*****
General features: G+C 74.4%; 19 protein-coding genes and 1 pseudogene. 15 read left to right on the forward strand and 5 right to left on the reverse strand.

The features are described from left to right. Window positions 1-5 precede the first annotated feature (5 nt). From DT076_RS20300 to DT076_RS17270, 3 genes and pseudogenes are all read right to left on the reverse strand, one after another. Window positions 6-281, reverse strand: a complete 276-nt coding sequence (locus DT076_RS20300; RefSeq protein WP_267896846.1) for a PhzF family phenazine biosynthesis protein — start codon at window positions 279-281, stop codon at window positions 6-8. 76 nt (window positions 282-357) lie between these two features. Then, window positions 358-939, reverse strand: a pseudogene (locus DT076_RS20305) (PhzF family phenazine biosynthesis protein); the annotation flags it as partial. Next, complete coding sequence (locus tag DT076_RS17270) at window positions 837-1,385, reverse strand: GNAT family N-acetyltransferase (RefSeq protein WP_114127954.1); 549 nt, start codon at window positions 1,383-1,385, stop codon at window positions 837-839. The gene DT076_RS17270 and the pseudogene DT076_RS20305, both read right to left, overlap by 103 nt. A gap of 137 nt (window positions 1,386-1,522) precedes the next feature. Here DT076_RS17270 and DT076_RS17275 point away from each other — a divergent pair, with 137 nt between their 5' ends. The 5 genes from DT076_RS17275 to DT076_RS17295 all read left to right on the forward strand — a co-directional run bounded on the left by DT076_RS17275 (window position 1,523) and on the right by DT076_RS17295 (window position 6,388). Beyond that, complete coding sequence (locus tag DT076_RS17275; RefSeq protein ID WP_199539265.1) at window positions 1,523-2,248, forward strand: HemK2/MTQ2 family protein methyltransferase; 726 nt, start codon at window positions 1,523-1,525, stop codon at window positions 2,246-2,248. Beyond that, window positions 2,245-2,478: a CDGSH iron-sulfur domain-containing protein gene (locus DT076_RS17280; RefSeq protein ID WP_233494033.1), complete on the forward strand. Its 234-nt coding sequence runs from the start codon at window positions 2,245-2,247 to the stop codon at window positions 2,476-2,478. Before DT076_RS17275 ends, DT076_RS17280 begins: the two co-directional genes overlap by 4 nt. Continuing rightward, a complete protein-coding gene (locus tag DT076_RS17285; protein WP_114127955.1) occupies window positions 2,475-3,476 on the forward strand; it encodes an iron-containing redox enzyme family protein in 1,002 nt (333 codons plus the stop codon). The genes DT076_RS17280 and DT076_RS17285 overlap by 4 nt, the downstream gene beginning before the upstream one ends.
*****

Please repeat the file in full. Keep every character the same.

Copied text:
General features: G+C 74.4%; 19 protein-coding genes and 1 pseudogene. 15 read left to right on the forward strand and 5 right to left on the reverse strand.

The features are described from left to right. Window positions 1-5 precede the first annotated feature (5 nt). From DT076_RS20300 to DT076_RS17270, 3 genes and pseudogenes are all read right to left on the reverse strand, one after another. Window positions 6-281, reverse strand: a complete 276-nt coding sequence (locus DT076_RS20300; RefSeq protein WP_267896846.1) for a PhzF family phenazine biosynthesis protein — start codon at window positions 279-281, stop codon at window positions 6-8. 76 nt (window positions 282-357) lie between these two features. Then, window positions 358-939, reverse strand: a pseudogene (locus DT076_RS20305) (PhzF family phenazine biosynthesis protein); the annotation flags it as partial. Next, complete coding sequence (locus tag DT076_RS17270) at window positions 837-1,385, reverse strand: GNAT family N-acetyltransferase (RefSeq protein WP_114127954.1); 549 nt, start codon at window positions 1,383-1,385, stop codon at window positions 837-839. The gene DT076_RS17270 and the pseudogene DT076_RS20305, both read right to left, overlap by 103 nt. A gap of 137 nt (window positions 1,386-1,522) precedes the next feature. Here DT076_RS17270 and DT076_RS17275 point away from each other — a divergent pair, with 137 nt between their 5' ends. The 5 genes from DT076_RS17275 to DT076_RS17295 all read left to right on the forward strand — a co-directional run bounded on the left by DT076_RS17275 (window position 1,523) and on the right by DT076_RS17295 (window position 6,388). Beyond that, complete coding sequence (locus tag DT076_RS17275; RefSeq protein ID WP_199539265.1) at window positions 1,523-2,248, forward strand: HemK2/MTQ2 family protein methyltransferase; 726 nt, start codon at window positions 1,523-1,525, stop codon at window positions 2,246-2,248. Beyond that, window positions 2,245-2,478: a CDGSH iron-sulfur domain-containing protein gene (locus DT076_RS17280; RefSeq protein ID WP_233494033.1), complete on the forward strand. Its 234-nt coding sequence runs from the start codon at window positions 2,245-2,247 to the stop codon at window positions 2,476-2,478. Before DT076_RS17275 ends, DT076_RS17280 begins: the two co-directional genes overlap by 4 nt. Continuing rightward, a complete protein-coding gene (locus tag DT076_RS17285; protein WP_114127955.1) occupies window positions 2,475-3,476 on the forward strand; it encodes an iron-containing redox enzyme family protein in 1,002 nt (333 codons plus the stop codon). The genes DT076_RS17280 and DT076_RS17285 overlap by 4 nt, the downstream gene beginning before the upstream one ends.